​Using Tissue Culture in the Hemp process

Posted by Jessica Rosslee on 5th Mar 2020

​Using Tissue Culture in the Hemp process

Cultivators in the hemp industry are not new to the idea of using cloning to propagate their hemp crops. Cloning has been used even before the recent boom in the hemp market, as cultivators in the Netherlands (and other countries where cannabis is both legal and illegally cultivated) seek to preserve certain strain genetics. However, the most common method of cloning (where a rooted cutting is removed from a mother plant and replant) seems to be leaving the spotlight for a slightly different method: tissue culture. But how is tissue culture used in the hemp cultivation process? We have already looked at how tissue culture could map out the future of hemp cultivation, but in this article, we will look at how tissue culture is currently being used by hemp and cannabis cultivators.

Let’s Recap: What is Tissue Culture?

The cultivation of plants using tissue culture is a form of micropropagation, where only a small portion of a plant (sometimes only a few cells) are required to grow new plants. In contrast to traditional cloning, cultivators do not need to use rooted parts of the mother plant, although the tissue culture process does require stringent protocol observations.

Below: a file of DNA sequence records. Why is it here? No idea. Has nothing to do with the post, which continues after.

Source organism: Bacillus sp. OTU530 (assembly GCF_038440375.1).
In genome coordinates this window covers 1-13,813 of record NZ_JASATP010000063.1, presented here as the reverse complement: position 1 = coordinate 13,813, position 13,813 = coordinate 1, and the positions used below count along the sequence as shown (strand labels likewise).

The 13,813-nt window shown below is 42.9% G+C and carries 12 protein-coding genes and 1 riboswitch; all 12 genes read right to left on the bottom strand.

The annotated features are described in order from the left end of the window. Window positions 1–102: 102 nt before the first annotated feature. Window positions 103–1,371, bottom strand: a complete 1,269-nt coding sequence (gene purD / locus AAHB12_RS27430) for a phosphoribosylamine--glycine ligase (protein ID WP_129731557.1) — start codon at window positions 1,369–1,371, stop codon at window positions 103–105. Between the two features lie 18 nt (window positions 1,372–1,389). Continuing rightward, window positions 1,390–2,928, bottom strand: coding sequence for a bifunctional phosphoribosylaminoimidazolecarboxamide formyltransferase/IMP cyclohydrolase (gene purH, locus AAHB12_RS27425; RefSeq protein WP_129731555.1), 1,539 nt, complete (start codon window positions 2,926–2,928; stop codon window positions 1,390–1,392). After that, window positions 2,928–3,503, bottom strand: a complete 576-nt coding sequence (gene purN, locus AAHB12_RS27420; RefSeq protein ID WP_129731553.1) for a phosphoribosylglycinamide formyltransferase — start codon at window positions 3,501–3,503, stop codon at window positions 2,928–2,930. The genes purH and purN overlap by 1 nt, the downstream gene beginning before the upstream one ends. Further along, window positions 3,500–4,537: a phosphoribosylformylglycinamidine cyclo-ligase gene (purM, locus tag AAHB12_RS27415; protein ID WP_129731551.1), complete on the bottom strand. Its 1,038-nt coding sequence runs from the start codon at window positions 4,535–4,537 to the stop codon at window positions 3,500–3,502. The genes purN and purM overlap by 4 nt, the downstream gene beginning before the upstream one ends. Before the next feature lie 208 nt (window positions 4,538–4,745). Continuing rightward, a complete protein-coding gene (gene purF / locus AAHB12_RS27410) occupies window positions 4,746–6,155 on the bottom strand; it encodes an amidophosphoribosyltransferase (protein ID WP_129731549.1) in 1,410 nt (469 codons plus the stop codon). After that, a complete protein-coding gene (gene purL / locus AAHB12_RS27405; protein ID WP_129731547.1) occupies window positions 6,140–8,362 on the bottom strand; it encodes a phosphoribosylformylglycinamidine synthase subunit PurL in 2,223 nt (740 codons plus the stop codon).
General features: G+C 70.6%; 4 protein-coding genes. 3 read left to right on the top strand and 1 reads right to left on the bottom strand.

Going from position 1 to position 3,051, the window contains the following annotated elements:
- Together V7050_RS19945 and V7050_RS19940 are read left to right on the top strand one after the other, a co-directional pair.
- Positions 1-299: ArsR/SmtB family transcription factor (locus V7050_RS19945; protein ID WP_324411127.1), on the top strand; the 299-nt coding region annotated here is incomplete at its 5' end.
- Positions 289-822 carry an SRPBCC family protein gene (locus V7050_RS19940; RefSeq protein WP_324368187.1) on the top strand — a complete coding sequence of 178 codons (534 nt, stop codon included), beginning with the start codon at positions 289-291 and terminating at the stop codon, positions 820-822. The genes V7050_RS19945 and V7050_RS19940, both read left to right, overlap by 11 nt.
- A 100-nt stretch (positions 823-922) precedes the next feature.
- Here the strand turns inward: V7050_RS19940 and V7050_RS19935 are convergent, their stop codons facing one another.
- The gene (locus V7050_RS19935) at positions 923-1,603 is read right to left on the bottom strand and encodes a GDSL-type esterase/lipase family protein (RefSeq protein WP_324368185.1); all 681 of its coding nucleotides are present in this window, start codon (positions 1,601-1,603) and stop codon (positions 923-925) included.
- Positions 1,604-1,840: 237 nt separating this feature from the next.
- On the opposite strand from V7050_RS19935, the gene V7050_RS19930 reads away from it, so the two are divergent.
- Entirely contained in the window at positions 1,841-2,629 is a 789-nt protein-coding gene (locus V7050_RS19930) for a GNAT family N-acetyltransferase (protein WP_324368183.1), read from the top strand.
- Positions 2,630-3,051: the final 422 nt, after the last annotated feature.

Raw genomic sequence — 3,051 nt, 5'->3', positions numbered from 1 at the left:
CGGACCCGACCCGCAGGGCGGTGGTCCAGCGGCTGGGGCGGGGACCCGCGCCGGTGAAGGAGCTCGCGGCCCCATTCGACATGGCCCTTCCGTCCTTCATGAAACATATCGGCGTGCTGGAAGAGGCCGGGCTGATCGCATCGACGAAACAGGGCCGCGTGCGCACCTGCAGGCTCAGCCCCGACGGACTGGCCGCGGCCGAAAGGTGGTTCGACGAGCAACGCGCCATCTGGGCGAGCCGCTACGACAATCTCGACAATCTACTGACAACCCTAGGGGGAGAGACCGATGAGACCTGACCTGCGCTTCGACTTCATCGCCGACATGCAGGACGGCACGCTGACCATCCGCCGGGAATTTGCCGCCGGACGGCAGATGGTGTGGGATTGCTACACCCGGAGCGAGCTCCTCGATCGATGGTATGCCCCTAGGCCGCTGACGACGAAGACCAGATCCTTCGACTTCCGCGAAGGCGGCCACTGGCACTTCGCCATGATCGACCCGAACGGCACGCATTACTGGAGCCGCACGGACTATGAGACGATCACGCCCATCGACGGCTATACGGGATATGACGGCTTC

A little bit on the history of tissue culture:

Although it could spell a transformation for the propagation of cannabis plants, and therefore a transformation for the cannabis industry as a whole, tissue culture was initially taken advantage of about 40 years ago. Since then, it has spread throughout industries, especially agricultural sectors.

Recently, we have witnessed how the cannabis industry has adopted tissue culture.

Despite what some media may proclaim, tissue culture is not just another passing fad in the cannabis industry. Tissue culture is causing significant breakthroughs for many businesses in the cannabis sector.

Defining Tissue Culture

Tissue culture is the process of growing new plants in an artificial medium, using cells from living plant matter. So, this means that, by using tissue culture, it is possible to propagate a new plant using just one living cell.

Plant tissue culture, however, is not limited to only one technique. It is a term used to cover a variety of techniques that follow the same principles. There are many parameters that must be followed; below are two of the most essential:

  • The tissues need to be grown under stringently sterile conditions.
  • The tissues need to be grown in culture media. This culture media should offer the new plant matter proper nutrients and hormones to encourage healthy root and shoot development. Culture media commonly contains agar, as well as an assortment of macro and micronutrients.

Whether used in Big Ag, commercial-scale food grows, or in the backyards of many avid DIY growers, the tissue culture process in the hemp industry is being used increasingly across the board for preserving plant genetics and propagating plant inventory. But there is another highlight to the increasingly impressive repertoire of tissue culture: the quality that it can produce. In the hemp industry, quality is critical, for both profits as well as public safety.